This post was originally published on this site
Indexing is screwing up a lot of things. This is not news. Equity investors focused on bottom-up, fundamental analysis have been complaining for years about how hard it is to make money. They complain about valuations being too high and out of whack with reality. They complain about how the market goes up every day. They complain about how things don’t make any sense. The stock market has entered Bizarro World, and nobody really knows why, but they suspect that this is all somehow related to indexing, which, as a strategy, has attracted trillions of dollars in assets under management.
That assessment is correct. And there is precedent for all of this. If you go back 10 years to the commodities bull market of the late 2000s, you may recall that people began to believe that raw materials were an asset class with entirely different characteristics than equities and fixed income, and one that is less correlated, providing diversification benefits to any portfolio. And so people began to invest in commodity index swaps, swap agreements that gave exposure to a broad basket of commodity prices. Since investors typically only bet the price would go up with these agreements, the proliferation of these index swaps put upward pressure on the price of commodities.
Guess what happened next? Commodity prices began to levitate, all at the same time, and people who had worked in the commodity markets for years suddenly could not figure out what was going on. I had conversations with those people back then and they assured me that corn was going back to $2 and wheat was going back to $6, which were the levels that would prevail under normal supply-and-demand fundamentals rather than $7 and $9, respectively, at the time. I said, “No, you don’t understand,” this is the new paradigm — macro demand for commodities is here to stay.
As you can imagine, there was as much hate and discontent about commodity index swaps back then as there is about exchange-traded funds today. There were congressional hearings and people testified that commodity index swaps facilitated hoarding of commodities by those who were not end-users, raising prices for everyone else. Such speculation should not be allowed in commodities markets, they argued.
In the end, a bear market did what the government couldn’t. Commodities topped out in March of 2008 and plunged almost 60 percent in a matter of a few months based on the Goldman Sachs Commodity Index as the inflows into commodity index swaps became outflows. Commodities prices never recovered, and remain at a fraction of their previous levels.
Many have questioned the wisdom of treating commodities as an asset class. After all, wheat is different from gold, which is different from oil. Well, what about equities? Are equities an asset class?
That may seem a silly question to ask. Equities have been considered an asset class for decades, and index funds have been around for a lot longer than commodity index swaps. But hear me out.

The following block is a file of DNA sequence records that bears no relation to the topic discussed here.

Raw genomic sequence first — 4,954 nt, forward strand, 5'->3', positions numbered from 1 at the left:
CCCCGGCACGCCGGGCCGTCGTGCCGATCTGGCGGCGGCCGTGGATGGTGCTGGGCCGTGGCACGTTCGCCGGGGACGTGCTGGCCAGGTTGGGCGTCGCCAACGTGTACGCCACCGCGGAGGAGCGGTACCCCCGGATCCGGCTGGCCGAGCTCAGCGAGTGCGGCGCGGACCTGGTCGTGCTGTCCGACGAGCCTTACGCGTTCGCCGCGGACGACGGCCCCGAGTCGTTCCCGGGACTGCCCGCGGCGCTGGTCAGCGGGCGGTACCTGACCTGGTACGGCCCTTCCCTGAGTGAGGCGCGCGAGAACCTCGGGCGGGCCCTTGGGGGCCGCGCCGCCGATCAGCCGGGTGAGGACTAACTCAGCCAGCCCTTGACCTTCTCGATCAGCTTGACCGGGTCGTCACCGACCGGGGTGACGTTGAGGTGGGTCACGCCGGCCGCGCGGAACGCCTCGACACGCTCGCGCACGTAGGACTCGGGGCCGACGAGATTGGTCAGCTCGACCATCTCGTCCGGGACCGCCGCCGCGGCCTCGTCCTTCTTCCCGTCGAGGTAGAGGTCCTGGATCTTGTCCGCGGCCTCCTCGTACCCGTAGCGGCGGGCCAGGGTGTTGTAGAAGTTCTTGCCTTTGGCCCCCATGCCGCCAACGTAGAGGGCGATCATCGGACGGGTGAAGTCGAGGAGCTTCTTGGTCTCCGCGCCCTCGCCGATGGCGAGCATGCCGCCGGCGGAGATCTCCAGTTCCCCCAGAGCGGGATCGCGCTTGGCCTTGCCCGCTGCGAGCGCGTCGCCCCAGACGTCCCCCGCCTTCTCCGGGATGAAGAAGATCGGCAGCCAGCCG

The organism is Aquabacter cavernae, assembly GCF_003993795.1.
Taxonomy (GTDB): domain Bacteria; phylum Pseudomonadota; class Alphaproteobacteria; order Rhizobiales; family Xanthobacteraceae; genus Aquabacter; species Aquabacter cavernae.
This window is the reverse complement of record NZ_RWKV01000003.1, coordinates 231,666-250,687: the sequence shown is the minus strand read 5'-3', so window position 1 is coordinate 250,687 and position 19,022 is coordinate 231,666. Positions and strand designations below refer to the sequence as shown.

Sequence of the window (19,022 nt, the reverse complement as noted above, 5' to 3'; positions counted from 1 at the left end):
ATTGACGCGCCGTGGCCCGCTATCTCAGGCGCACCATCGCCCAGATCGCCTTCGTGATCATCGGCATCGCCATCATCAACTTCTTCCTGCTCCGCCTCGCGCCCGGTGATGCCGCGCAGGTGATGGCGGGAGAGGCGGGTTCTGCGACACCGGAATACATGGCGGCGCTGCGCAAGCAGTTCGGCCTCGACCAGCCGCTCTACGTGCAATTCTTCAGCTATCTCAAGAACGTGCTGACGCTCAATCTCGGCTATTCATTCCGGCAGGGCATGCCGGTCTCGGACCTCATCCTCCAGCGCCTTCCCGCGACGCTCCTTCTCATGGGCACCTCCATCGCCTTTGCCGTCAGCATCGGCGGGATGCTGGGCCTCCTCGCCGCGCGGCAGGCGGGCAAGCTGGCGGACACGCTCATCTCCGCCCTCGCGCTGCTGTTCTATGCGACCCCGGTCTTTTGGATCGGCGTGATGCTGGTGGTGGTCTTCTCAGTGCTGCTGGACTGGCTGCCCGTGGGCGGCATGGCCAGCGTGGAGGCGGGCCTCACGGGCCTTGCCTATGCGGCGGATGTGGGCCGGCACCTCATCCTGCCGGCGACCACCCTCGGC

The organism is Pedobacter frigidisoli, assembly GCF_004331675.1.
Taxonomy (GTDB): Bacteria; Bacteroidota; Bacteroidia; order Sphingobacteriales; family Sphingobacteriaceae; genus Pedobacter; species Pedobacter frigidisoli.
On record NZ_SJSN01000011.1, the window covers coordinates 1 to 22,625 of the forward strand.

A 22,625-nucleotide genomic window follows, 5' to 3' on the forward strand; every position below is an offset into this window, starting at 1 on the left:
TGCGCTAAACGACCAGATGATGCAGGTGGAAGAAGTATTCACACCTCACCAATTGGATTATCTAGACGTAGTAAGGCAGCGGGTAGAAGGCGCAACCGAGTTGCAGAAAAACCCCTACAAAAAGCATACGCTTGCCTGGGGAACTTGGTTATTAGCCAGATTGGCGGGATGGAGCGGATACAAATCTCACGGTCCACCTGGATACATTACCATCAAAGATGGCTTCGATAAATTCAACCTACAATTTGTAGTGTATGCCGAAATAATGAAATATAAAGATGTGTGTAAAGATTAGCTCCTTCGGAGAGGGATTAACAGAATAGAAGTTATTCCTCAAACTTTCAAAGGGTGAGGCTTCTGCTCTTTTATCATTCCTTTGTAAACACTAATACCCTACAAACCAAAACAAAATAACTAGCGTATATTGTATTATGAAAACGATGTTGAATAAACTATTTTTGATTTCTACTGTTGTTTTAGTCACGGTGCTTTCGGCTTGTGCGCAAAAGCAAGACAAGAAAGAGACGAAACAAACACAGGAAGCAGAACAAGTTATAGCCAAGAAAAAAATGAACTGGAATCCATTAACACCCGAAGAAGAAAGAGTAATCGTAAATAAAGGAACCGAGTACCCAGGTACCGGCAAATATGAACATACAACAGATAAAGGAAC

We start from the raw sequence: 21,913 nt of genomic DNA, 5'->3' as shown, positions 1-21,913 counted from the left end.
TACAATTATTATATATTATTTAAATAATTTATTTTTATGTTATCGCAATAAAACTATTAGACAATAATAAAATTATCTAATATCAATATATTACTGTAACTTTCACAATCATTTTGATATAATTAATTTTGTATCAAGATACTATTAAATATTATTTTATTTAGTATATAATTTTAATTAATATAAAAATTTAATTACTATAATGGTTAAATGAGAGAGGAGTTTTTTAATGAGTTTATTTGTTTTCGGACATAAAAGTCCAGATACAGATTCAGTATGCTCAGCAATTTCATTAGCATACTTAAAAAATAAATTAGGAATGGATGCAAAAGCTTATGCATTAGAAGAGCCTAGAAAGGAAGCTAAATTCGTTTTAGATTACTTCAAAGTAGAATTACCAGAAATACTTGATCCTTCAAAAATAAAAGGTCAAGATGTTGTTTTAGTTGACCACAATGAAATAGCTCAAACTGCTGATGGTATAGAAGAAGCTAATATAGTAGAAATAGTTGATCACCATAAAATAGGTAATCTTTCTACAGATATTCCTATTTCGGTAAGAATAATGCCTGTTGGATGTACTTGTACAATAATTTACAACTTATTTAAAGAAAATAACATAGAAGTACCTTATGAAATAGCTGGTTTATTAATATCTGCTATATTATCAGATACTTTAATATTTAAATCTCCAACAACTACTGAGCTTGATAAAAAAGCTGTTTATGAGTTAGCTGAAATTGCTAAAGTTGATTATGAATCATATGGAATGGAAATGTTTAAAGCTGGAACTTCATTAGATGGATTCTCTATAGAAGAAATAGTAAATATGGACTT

ExxonMobil Corp. is different from Google’s parent, Alphabet Inc., which is different from Wal-Mart Stores Inc. These businesses have nothing to do with one another, except that they are all C corps, and that their shares are publicly traded on an exchange. But you can’t find three more different businesses. So why buy them all at the same time, through an index?
The answer is that they are all U.S. companies and are all affected by the same macro factors, such as politics or the U.S. economy, but you could have made similar statements about the commodity markets. The idea of commodity indexing has been mostly discredited, but it’s interesting that only commodity indexing was discredited, not all indexing.
A lot has been written about the distortions caused by purchasing a basket of stocks indiscriminately. In the old days, if you bought an S&P 500 Index fund you could say that you were diversified. But can the same be said now when so many people are buying the same fund? Active managers have been praying for an unwind of the index fund trade, but if what happened in commodities is any guide, it would probably mean a hurricane-force bear market. As we saw with commodity indexes, flows can go out as well as in. The idea of large-scale redemptions seems too terrible to contemplate, but it could happen.
There is a reason fads come and go in the capital markets. Someone devises a strategy, the strategy works, promoters promote the strategy, the strategy gets large enough to cause distortions — then the strategy unwinds, and people spend the next few decades reflecting on how dumb it was while looking for the next fad. Is indexing simply a fad? I don’t know the answer, and time will tell. Certainly it is large enough to cause distortions now, and history shows that the exit is always much smaller than the entrance.
This column does not necessarily reflect the opinion of the editorial board or Bloomberg LP and its owners.
To contact the editor responsible for this story:
Robert Burgess at email@example.com